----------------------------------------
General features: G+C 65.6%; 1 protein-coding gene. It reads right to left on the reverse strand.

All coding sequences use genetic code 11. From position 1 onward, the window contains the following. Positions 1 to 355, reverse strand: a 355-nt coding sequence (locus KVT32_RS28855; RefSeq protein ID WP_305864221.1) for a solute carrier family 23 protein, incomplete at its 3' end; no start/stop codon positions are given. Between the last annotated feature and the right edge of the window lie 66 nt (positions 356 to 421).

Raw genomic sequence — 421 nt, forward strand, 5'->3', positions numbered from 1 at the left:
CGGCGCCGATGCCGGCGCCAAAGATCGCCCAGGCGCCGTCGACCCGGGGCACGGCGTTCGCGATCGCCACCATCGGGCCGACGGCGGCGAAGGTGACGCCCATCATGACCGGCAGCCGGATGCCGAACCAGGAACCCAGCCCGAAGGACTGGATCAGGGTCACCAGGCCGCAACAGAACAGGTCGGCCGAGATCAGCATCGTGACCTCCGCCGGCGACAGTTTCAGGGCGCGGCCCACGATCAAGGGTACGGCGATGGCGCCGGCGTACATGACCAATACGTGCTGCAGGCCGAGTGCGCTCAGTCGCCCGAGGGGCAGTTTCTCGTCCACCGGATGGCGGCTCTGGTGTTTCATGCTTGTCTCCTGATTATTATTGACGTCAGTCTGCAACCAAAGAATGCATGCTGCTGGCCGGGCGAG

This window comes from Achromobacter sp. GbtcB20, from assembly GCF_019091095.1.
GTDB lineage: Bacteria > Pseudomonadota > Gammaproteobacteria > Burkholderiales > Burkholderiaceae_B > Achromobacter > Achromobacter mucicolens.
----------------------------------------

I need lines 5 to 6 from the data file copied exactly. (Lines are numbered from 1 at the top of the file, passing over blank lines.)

This window comes from Achromobacter sp. GbtcB20, from assembly GCF_019091095.1.
GTDB lineage: Bacteria > Pseudomonadota > Gammaproteobacteria > Burkholderiales > Burkholderiaceae_B > Achromobacter > Achromobacter mucicolens.